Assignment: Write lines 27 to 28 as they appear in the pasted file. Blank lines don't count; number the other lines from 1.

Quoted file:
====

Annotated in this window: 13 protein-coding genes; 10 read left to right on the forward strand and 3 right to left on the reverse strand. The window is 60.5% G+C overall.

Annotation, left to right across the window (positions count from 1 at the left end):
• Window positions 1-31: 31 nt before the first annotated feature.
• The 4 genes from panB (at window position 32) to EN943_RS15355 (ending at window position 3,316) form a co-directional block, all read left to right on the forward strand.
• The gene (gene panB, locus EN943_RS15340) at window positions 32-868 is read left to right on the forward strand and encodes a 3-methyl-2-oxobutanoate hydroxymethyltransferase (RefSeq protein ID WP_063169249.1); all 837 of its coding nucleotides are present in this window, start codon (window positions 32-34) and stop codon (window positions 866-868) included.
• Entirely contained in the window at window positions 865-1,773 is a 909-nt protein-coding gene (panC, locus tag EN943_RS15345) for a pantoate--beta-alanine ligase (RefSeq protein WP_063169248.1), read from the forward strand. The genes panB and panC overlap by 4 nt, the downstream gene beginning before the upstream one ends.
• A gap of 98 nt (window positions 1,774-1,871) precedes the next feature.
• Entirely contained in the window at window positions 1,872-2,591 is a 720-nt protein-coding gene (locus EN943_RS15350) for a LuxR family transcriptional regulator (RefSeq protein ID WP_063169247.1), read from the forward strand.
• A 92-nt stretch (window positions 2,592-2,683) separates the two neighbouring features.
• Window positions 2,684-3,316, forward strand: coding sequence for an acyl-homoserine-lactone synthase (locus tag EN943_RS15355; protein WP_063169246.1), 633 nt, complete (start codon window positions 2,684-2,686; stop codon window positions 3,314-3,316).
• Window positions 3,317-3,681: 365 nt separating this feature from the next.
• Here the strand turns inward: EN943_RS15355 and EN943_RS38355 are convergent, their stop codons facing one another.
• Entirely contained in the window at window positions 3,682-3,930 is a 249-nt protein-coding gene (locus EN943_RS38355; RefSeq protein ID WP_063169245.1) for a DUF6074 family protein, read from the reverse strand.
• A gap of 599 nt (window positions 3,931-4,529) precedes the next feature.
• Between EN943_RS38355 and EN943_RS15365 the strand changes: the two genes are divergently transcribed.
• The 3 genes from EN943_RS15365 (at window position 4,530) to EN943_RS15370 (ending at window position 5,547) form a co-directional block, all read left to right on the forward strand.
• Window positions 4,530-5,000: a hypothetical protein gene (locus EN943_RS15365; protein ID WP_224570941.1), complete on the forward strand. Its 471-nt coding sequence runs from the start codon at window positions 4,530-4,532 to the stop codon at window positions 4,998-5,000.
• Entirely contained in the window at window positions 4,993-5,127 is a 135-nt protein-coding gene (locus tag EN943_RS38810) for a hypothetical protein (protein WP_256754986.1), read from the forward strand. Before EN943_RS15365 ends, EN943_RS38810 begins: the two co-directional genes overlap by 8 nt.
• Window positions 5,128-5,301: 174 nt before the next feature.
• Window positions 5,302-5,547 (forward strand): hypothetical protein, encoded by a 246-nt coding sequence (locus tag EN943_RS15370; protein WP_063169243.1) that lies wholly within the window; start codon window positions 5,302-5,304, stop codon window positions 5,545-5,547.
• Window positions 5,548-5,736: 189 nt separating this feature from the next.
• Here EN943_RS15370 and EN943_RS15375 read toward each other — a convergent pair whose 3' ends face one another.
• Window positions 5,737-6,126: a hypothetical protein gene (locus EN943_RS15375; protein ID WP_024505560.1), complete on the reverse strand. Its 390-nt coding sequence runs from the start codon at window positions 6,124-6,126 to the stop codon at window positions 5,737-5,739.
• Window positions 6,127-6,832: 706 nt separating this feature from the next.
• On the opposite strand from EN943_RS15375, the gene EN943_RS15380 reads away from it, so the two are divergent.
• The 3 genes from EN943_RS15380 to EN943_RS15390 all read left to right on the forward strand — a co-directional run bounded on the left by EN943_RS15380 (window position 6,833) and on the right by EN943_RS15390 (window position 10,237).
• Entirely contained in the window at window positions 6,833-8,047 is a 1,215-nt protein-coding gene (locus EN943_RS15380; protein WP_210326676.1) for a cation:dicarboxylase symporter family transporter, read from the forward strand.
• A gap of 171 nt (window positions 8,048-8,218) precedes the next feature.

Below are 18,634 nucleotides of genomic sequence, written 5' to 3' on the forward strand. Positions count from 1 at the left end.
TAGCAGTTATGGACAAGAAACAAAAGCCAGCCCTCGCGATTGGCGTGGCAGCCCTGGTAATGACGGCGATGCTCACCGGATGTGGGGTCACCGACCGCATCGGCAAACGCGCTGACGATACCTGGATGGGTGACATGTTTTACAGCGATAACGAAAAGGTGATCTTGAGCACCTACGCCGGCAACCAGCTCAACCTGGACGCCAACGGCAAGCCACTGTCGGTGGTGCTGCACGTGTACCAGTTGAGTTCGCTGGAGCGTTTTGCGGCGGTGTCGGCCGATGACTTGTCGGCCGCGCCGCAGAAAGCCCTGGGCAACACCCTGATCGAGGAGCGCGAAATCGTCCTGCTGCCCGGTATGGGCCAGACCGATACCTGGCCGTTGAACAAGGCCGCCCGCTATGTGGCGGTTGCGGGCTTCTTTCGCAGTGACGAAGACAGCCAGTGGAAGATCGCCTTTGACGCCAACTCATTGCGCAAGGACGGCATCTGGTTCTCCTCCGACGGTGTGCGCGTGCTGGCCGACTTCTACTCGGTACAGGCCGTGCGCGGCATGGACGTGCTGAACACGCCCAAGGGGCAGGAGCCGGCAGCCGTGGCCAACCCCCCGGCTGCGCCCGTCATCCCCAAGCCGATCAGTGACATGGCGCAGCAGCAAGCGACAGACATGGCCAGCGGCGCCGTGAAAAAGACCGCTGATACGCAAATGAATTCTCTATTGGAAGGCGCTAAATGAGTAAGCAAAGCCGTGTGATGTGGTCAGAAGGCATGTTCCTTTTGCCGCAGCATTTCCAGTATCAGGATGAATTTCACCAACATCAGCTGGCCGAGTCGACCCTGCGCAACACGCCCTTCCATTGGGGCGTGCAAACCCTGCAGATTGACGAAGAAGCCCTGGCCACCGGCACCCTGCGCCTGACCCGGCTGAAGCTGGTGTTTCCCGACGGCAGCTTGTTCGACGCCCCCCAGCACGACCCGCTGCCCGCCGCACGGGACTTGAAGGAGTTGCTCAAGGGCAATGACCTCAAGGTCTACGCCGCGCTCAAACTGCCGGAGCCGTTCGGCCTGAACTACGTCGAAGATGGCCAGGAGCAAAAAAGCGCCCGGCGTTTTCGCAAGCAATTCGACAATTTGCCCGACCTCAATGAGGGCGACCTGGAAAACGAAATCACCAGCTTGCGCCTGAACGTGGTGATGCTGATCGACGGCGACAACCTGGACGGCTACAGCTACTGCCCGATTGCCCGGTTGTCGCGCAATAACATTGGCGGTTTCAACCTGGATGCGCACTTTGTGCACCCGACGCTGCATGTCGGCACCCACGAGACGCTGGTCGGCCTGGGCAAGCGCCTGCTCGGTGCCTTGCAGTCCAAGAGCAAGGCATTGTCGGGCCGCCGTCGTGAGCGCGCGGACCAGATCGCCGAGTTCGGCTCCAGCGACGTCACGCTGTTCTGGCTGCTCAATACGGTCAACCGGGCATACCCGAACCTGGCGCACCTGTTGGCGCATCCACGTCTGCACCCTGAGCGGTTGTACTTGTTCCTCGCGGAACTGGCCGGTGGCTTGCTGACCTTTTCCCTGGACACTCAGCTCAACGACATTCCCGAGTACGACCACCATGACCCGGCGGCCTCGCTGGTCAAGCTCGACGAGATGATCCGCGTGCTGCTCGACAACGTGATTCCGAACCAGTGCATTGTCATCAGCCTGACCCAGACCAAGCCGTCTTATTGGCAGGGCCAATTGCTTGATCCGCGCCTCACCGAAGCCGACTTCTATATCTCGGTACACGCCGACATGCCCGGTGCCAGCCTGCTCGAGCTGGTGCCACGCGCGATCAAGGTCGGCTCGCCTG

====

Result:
• Entirely contained in the window at window positions 6,833-8,047 is a 1,215-nt protein-coding gene (locus EN943_RS15380; protein WP_210326676.1) for a cation:dicarboxylase symporter family transporter, read from the forward strand.
• A gap of 171 nt (window positions 8,048-8,218) precedes the next feature.